Given a sample $x_1, x_2, \cdots x_n$ from the pdf:

$$ f(x ; \theta) = (\theta + 1) x^\theta $$ where $0 < x < 1$ and $\theta > -1$ is unknown. What is the bias of the MLE of $\theta$?

I've found the MLE to be

$$ \hat\theta = \frac{-n}{\sum_{i=1}^{n} \log(x_i)} - 1 $$

but I'm stuck on finding the bias of this estimator. The sum in the denominator makes it hard to take the expected value. I think there is something simple here that I am missing...


Make the substitution $$ Y_i = -\log X_i. $$ It is easy to show that $Y_i$ has density $$ f(y ; \theta) = (\theta + 1) e^{-(\theta + 1) y} \mathcal{I}(y > 0). $$ so $Y_i \sim \operatorname{Exponential}(\theta + 1)$. It follows that $\sum_i -\log (X_i) \sim \operatorname{Gamma}(n, \theta + 1)$. Recall that if $Z \sim \operatorname{Gamma}(\alpha, \beta)$ then $E Z^{-1} = \frac{\beta}{\alpha - 1}$. Therefore $$ E_\theta(\widehat \theta) = ... = \frac{n\theta + 1}{n - 1} $$ and the bias is then easily shown to be $(\theta + 1) / (n - 1)$.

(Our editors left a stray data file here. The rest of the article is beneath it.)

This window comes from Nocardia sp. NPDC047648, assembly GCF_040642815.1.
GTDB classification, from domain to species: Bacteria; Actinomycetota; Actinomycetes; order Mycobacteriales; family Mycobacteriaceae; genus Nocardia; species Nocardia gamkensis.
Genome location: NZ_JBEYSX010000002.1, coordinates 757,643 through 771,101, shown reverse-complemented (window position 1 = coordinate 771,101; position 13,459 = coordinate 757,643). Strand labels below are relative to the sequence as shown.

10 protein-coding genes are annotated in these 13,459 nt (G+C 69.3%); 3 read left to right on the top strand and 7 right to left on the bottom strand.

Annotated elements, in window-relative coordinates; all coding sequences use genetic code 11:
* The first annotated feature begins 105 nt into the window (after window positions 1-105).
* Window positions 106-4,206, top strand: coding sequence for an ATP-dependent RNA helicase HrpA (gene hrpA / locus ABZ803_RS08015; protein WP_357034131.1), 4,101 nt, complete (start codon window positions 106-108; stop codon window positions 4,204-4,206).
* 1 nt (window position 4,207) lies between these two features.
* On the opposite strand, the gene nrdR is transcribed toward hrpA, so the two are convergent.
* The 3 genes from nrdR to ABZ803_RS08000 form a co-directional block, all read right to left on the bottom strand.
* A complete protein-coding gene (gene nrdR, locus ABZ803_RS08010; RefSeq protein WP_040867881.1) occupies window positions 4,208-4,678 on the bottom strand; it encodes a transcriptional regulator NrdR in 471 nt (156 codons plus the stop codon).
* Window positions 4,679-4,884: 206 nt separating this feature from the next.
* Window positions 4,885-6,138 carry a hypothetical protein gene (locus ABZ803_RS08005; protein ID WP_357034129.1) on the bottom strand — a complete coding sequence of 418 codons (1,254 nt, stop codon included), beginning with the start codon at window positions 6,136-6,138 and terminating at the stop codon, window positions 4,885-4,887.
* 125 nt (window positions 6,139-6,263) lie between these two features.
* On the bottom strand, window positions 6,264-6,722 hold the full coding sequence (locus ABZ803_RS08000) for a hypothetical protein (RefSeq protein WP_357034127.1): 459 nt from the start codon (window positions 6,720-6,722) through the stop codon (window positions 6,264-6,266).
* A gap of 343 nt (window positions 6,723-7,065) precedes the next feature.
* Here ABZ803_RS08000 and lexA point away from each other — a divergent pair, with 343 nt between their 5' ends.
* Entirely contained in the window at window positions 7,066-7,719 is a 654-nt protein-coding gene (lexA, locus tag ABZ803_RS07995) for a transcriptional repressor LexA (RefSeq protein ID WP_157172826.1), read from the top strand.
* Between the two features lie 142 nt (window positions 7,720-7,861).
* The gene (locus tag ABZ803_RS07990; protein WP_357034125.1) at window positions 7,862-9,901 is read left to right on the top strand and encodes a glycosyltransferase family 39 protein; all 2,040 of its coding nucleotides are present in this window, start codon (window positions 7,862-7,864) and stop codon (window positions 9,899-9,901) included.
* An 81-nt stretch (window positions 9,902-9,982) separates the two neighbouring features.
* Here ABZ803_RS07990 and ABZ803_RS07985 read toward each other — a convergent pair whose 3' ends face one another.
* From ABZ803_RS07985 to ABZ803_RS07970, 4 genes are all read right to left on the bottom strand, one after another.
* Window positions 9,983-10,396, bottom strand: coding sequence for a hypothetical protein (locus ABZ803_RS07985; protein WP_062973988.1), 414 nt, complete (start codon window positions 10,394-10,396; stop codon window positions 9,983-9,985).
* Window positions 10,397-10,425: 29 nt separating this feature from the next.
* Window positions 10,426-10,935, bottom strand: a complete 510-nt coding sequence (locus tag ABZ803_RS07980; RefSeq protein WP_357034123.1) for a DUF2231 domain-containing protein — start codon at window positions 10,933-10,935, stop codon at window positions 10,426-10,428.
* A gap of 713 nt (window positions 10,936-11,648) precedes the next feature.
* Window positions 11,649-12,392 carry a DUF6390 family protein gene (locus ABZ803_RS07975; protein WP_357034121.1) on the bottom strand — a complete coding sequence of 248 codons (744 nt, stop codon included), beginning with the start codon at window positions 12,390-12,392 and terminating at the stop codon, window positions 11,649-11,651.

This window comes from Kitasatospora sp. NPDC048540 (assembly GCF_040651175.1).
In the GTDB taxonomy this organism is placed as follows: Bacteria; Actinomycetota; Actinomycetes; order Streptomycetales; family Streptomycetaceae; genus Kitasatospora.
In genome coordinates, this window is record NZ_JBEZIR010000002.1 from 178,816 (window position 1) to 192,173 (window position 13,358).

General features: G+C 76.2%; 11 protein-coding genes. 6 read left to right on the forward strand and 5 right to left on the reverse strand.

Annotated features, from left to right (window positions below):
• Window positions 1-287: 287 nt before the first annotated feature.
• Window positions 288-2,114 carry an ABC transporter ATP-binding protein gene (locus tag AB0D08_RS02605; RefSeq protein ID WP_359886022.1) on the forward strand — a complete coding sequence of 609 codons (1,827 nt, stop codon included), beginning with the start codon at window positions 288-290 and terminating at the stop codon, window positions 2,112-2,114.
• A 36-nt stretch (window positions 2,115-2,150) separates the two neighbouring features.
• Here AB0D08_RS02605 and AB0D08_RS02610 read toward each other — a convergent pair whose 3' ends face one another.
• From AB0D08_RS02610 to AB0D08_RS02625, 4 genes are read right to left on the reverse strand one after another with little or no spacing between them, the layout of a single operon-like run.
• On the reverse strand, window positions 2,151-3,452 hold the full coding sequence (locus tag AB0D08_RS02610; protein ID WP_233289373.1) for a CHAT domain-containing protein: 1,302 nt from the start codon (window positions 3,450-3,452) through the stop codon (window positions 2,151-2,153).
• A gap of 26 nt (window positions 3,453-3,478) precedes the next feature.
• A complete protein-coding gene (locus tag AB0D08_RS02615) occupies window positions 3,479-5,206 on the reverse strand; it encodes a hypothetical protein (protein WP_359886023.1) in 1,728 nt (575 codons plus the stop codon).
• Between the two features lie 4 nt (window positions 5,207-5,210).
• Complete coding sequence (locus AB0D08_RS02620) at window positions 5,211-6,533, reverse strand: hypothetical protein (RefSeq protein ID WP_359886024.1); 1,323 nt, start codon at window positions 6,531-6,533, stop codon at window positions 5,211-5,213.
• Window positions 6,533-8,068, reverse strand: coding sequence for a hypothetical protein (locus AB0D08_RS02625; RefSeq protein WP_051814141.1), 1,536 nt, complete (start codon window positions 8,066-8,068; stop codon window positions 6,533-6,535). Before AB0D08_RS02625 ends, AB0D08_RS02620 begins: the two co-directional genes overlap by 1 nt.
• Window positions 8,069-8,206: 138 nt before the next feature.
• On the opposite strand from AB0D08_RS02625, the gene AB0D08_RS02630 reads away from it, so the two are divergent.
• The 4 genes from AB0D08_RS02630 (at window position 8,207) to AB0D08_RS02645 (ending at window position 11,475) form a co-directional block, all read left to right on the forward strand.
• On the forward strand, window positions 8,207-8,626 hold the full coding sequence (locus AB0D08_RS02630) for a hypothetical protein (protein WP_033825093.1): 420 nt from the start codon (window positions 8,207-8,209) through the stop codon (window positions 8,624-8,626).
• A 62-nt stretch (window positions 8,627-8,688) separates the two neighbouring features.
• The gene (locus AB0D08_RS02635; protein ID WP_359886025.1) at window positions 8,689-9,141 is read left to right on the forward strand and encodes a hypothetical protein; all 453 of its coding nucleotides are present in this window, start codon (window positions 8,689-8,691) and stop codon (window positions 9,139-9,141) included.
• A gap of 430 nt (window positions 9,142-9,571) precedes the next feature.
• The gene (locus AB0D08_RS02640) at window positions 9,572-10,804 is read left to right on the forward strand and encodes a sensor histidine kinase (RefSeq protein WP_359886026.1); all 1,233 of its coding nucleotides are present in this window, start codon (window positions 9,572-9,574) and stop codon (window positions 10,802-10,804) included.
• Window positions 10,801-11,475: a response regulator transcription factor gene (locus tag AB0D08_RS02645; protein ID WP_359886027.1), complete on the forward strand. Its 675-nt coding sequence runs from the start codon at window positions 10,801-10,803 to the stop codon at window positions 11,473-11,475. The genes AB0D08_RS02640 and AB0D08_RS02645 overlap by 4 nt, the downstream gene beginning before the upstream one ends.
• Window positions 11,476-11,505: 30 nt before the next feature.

• $\begingroup$ "it's easy to show..." Could you elaborate here a little bit? What was your thought process here? Is the original pdf of the x's some sort of standard distribution (with a known identity for Y = -logX) I ought to know? Or did you intuit trying the Y=-logX transformation and then worked out the distribution for Y from scratch? $\endgroup$
    – bill_e
    Sep 16 '18 at 19:09
  • 2
    $\begingroup$ @bill_e My logic was that, because this looks like a homework problem, it must be the case that $\sum_i -\log (X_i)$ has a simple distribution. Hence $-\log (X_i)$ probably has some kind of gamma distribution, because if it didn't then the question would be difficult (intro Math Stat courses learn that sums of iid gammas are gammas, and that is the only type of identity of this sort that seems like it might be useful). Anyway, the original pdf is a $\operatorname{Beta}(\theta+1, 1)$, but that fact didn't motivate the approach I took. $\endgroup$
    – guy
    Sep 16 '18 at 19:11
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    $\begingroup$ @bill_e Also, I worked out the density by doing a change of variables (i.e., substitue $e^{-y}$ for $x$ and multiply by $|\frac d {dy} e^{-y}|$). $\endgroup$
    – guy
    Sep 16 '18 at 19:15

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